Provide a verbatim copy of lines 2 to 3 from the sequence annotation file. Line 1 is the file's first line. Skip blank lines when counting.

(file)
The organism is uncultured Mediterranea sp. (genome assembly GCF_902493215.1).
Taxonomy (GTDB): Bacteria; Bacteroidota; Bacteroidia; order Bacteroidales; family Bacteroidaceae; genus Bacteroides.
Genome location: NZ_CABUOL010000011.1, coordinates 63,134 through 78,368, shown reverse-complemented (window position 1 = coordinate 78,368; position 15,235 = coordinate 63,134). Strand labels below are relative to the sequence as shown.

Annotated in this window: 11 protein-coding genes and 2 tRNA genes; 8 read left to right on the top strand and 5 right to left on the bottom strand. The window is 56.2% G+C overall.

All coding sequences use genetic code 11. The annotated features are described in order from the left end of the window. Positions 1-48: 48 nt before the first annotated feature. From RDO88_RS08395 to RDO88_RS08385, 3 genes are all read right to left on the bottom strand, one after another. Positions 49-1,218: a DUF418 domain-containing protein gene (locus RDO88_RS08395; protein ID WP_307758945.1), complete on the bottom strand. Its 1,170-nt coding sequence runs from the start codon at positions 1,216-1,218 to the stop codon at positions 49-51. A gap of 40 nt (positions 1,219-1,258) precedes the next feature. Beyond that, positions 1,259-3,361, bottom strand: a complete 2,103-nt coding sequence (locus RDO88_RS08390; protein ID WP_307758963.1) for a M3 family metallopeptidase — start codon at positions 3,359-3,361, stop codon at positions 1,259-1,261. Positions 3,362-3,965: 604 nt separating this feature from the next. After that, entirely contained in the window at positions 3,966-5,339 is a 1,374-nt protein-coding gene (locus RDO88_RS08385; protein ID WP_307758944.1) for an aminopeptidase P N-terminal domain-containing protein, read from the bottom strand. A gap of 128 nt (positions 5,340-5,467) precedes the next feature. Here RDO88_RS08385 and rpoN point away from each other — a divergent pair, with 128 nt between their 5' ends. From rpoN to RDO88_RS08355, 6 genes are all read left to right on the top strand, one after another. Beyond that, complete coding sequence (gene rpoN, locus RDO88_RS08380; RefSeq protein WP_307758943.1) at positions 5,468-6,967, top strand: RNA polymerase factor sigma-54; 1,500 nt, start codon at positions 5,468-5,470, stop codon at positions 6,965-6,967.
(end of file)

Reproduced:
Taxonomy (GTDB): Bacteria; Bacteroidota; Bacteroidia; order Bacteroidales; family Bacteroidaceae; genus Bacteroides.
Genome location: NZ_CABUOL010000011.1, coordinates 63,134 through 78,368, shown reverse-complemented (window position 1 = coordinate 78,368; position 15,235 = coordinate 63,134). Strand labels below are relative to the sequence as shown.